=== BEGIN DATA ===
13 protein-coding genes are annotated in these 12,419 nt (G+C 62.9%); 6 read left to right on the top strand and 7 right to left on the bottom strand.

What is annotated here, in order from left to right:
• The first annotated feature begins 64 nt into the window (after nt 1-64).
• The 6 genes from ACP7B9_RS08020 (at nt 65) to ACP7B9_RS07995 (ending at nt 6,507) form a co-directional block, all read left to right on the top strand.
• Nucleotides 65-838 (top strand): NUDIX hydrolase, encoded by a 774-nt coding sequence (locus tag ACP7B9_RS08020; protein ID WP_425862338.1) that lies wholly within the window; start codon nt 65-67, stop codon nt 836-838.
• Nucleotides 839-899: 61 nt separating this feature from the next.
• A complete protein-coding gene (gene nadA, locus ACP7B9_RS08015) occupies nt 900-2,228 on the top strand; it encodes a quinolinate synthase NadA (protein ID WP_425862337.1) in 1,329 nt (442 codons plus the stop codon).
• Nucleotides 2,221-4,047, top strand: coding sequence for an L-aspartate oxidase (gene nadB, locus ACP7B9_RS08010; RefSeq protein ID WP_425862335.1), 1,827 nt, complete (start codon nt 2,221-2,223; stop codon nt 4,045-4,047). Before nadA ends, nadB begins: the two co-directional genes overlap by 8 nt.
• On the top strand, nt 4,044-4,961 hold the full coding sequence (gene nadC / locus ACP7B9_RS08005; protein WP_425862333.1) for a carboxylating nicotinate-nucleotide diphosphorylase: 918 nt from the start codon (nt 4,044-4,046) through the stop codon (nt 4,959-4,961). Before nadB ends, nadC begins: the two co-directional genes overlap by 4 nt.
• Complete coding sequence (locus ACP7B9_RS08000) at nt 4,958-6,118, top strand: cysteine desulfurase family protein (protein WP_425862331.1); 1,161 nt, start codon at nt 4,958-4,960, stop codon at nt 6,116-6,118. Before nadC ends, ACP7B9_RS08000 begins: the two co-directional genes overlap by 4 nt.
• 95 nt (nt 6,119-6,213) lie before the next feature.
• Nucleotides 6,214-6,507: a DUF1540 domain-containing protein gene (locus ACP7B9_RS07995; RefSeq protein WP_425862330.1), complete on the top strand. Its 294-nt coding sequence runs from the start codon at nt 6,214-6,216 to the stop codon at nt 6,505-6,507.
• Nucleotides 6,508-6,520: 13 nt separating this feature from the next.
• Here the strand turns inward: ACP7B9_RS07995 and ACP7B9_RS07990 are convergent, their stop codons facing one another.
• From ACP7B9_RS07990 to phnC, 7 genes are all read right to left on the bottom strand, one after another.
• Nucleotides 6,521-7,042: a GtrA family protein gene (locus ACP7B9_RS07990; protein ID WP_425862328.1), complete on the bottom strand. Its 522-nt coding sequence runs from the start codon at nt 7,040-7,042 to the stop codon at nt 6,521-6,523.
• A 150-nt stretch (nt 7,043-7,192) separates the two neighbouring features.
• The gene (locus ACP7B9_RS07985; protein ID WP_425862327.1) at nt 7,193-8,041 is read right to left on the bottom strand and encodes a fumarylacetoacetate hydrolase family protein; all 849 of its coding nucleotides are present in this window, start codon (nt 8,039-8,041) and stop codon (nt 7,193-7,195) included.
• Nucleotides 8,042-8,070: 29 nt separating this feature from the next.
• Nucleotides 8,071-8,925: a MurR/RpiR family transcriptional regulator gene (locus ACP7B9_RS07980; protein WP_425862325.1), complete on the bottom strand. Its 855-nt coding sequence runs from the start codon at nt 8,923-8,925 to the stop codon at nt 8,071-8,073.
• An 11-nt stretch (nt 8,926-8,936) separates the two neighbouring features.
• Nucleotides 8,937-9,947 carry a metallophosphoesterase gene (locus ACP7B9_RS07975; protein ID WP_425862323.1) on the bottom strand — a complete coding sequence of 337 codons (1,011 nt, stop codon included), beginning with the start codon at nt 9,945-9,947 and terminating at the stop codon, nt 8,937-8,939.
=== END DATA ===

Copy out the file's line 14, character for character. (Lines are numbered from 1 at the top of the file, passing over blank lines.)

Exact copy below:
• Here the strand turns inward: ACP7B9_RS07995 and ACP7B9_RS07990 are convergent, their stop codons facing one another.